WASHINGTON—The Federal Trade Commission is considering strengthening online privacy protections, including for children, in an effort to bypass legislative logjams in Congress.
The rules under consideration could impose significant new obligations on businesses across the economy related to how they handle consumer data, people familiar with the matter said. The early talks are the latest indication of the five-member commission’s more aggressive posture under its new chairwoman, Lina Khan, a Democrat who has been a vocal critic of big business, particularly large technology companies.
Congressional efforts to assist the FTC in tackling perceived online privacy problems was the focus of a Senate Commerce Committee hearing Wednesday. If the agency chooses to move forward with an initiative, any broad new rule would likely take years to implement.
In writing new privacy rules, the FTC could follow several paths, the people said: It could look to declare certain business practices unfair or deceptive, using its authority to police such conduct. It could also tap a less-used legal authority that empowers the agency to go after what it considers unfair methods of competition, perhaps by viewing certain businesses’ data-collection practices as exclusionary.
The agency could also address privacy protections for children by updating its rules under the 1998 Children’s Online Privacy Protection Act. And it could use its enforcement powers to target individual companies, as some privacy advocates urge.
The FTC might choose not to move forward with any major privacy initiative. And action could be delayed as agency Democrats wait for confirmation of President Biden’s newest nominee to the commission, privacy advocate Alvaro Bedoya.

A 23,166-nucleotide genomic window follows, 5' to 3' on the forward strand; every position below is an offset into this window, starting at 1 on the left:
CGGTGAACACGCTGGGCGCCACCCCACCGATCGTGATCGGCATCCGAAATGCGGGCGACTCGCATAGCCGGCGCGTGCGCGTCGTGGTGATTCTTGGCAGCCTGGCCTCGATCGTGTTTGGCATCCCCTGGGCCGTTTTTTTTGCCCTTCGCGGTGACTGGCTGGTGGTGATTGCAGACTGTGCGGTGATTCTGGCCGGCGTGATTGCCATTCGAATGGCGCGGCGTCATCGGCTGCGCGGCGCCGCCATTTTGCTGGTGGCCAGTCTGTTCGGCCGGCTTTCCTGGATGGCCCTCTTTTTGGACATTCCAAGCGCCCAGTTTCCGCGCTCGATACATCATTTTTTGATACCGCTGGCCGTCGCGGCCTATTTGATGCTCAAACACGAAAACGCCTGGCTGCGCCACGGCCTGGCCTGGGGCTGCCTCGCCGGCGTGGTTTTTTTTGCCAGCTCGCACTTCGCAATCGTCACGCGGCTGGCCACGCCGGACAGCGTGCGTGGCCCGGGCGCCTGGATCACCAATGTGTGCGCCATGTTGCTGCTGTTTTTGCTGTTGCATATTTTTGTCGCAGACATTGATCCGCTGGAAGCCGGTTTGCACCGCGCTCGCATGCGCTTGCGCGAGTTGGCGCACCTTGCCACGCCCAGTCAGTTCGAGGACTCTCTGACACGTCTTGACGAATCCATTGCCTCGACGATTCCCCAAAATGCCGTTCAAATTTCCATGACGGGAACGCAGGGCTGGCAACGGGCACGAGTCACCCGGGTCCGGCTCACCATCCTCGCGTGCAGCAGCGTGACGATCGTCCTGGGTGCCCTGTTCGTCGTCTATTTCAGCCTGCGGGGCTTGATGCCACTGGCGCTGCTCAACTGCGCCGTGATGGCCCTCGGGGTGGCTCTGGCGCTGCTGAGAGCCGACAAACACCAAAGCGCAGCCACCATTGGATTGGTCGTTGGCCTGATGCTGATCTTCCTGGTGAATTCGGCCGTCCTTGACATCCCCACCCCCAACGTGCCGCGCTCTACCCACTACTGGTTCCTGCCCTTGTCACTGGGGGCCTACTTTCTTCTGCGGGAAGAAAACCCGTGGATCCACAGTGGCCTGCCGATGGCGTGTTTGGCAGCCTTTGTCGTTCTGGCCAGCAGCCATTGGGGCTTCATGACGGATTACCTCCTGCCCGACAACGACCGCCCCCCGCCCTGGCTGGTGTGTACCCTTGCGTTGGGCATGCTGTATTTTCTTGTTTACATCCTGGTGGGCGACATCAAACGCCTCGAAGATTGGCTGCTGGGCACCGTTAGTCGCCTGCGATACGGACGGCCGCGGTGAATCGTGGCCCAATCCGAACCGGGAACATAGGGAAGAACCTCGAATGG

But since taking office June 15, Ms. Khan has made a number of moves to lay the groundwork for potential rule making, including by voting with the FTC’s two other Democrats to change internal procedures to expand her control over the rule-writing process. Mr. Biden has ordered the FTC to look at writing competition rules in a number of areas, including “unfair data collection and surveillance practices that may damage competition, consumer autonomy, and consumer privacy.”
This week, the progressive-leaning advocacy group Accountable Tech petitioned the agency to ban “surveillance advertising” as an unfair method of competition, defining the practice as targeted advertising based on consumers’ personal data. As an example of the harms that an alleged lack of competition among online platforms can cause, the group cited a recent Wall Street Journal article about the impact of Facebook Inc.’s Instagram app on teens’ mental health.
“The ability and incentive to extract more user data to unfairly monetize, even at the expense of children’s wellbeing, has proven too great a competitive advantage for dominant surveillance advertising firms to pass up,” the group’s petition said.
Facebook has said it faces stiff competition and that the Journal mischaracterized internal research on Instagram’s impact. It said this week that it was pausing work on a version of the photo-sharing platform designed for children under 13.
If the FTC decides to write a privacy rule, it would first have to publish a draft and seek public comment. In some circumstances, the law requires the agency to take additional, time-consuming steps such as asking for public input before even publishing a draft of a proposed rule.